Our History

On February 20, 1920, Hal Rogers and 11 men gathered for a meeting at the Namking Cafe in Hamilton. This group formed the first club in our organization - The Kinsmen Club of Hamilton.

These men found that fellowship alone was not sufficient to sustain a continued interest and decided to perpetuate the ideal of service in peace time as they had done in the war years; thus our organization became a service organization. During the next 4 years, members from this initial club moved and formed additional clubs in Montreal, Winnipeg, and Vancouver, giving the organization a foothold from Montreal to the West Coast.

At a National convention in Winnipeg in the summer of 1926 the course of Kinsmen became more clear. After a hotly debated session, it was decided Kinsmen would be become a National rather than International Service club, and a new Constitution and By-laws were presented and adopted. Additionally, the maximum age limit for active membership was fixed at forty years. An important factor in setting this age restriction was to convince four "Eclectic Clubs" of Saskatchewan to join our Association. A prominent member of the Eclectic Clubs was John Diefenbaker, who championed the argument for the age restriction. There is presently no age restriction on active membership.During the great depression the Association grew both in numbers of members and clubs and began to become structurally organized into provincial districts and a national executive.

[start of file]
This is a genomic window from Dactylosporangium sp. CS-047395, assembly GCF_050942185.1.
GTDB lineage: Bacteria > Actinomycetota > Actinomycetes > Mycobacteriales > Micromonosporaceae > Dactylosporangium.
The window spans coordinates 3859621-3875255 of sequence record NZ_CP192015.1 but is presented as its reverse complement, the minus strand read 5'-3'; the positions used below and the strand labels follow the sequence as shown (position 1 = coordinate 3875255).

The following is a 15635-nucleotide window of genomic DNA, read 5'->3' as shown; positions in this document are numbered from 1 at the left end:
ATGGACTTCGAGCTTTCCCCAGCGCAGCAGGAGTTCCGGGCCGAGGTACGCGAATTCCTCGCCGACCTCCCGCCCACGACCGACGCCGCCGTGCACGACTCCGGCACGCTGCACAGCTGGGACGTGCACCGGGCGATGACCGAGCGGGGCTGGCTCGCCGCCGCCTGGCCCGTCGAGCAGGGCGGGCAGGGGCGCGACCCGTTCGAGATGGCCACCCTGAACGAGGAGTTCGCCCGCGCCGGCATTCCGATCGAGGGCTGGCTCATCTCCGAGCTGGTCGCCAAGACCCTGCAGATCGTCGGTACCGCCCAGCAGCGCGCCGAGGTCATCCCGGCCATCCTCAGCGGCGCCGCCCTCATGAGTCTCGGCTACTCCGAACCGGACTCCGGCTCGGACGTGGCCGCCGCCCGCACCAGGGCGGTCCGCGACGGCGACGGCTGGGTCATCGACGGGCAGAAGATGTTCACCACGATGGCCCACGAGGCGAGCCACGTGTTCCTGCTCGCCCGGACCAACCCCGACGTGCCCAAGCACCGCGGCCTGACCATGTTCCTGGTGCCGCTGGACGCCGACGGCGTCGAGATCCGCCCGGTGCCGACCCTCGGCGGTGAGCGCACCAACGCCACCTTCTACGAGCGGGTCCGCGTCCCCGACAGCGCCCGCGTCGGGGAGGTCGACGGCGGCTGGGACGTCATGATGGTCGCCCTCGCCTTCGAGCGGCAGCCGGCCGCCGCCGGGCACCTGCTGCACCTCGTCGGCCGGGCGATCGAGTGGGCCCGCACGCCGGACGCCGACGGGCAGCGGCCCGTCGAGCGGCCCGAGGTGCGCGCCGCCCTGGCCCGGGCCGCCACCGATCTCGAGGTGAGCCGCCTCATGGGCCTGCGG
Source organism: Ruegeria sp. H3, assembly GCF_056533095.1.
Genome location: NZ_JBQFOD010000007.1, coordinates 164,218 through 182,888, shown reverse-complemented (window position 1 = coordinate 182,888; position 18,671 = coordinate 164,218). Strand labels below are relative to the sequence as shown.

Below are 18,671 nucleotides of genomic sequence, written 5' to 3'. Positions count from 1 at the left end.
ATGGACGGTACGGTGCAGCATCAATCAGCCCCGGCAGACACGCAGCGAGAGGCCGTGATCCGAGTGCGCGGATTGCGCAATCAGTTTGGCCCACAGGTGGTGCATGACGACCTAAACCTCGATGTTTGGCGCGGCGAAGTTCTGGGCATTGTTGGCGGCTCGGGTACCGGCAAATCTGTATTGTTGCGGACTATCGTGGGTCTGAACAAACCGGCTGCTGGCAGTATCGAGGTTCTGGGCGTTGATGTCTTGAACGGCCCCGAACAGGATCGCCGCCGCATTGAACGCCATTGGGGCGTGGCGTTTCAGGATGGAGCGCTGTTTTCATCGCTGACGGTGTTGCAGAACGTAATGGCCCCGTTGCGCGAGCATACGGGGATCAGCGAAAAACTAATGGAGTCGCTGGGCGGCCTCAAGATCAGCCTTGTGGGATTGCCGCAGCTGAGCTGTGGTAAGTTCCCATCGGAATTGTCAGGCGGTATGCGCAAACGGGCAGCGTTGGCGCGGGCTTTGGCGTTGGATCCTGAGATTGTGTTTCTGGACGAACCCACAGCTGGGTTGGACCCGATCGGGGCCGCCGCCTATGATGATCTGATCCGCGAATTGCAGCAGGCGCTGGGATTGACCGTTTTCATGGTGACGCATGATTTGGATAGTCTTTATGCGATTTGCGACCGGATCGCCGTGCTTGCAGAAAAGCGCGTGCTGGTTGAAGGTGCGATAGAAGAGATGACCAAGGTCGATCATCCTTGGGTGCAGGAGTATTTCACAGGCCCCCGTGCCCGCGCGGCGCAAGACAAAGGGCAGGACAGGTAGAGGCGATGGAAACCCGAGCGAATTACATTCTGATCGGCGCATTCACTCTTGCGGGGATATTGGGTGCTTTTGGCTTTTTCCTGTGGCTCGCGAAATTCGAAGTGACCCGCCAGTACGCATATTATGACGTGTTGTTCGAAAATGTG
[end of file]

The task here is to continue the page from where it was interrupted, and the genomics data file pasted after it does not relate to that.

During World War II Kinsmen served their country and supplied the British army with its first mobile dental clinic. The national project during the war years was the "Milk for Britain" campaign, during which the Association shipped over 50 million quarts of milk to Britain's children.

After the war, the Association continued to grow and adopt even more ambitious projects. In 1949, the Association set up a Cancer Scholarship Fund to help train doctors in treating this disease. Assistance to flood and hurricane victims in our country and abroad further demonstrated Kinsmen's commitment to its ideals.

By being dedicated to fellowship and service, the Association grew to over three hundred clubs and ten thousand members by 1956. The Association experienced continual growth and expansion up until late 1970.

A project that gained Kinsmen great public profile during this era was the founding and construction of the Kinsmen National Institute for Mental Retardation. Our current national project is Cystic Fibrosis. To date Kinsmen and Kinette Clubs in Canada have raised more than $25 million dollars to aid in the fight against this dreaded disease. We are proud of our accomplishments to date and look forward to the challenges which await us in the new millennium.